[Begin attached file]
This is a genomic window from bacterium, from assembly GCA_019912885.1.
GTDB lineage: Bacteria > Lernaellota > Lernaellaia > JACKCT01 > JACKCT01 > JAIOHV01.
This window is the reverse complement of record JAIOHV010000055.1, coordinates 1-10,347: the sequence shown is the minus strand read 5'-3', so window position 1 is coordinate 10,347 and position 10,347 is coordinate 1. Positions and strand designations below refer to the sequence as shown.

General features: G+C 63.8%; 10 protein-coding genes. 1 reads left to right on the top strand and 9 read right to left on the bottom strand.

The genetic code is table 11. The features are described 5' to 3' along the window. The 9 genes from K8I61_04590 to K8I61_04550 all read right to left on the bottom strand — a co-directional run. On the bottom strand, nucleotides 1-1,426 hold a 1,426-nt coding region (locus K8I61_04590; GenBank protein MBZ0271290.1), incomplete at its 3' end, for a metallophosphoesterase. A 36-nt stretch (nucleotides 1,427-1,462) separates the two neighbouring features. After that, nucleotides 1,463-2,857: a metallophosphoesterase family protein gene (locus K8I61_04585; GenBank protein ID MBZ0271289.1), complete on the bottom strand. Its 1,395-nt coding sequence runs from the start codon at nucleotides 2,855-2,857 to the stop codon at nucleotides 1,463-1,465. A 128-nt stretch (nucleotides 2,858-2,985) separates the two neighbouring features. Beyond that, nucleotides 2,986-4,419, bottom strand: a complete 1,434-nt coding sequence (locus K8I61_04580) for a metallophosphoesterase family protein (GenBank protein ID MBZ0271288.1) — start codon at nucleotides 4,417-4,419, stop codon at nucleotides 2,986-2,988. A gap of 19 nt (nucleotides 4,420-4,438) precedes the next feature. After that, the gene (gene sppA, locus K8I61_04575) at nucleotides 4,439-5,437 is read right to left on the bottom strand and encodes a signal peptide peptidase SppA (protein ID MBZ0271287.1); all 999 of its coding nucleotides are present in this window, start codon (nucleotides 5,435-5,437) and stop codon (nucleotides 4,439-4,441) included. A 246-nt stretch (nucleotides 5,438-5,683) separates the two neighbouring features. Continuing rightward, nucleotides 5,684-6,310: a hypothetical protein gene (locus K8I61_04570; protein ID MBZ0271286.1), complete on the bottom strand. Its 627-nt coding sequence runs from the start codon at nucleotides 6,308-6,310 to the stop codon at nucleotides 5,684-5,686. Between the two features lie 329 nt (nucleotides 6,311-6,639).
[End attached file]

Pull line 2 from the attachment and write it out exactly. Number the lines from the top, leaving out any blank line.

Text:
GTDB lineage: Bacteria > Lernaellota > Lernaellaia > JACKCT01 > JACKCT01 > JAIOHV01.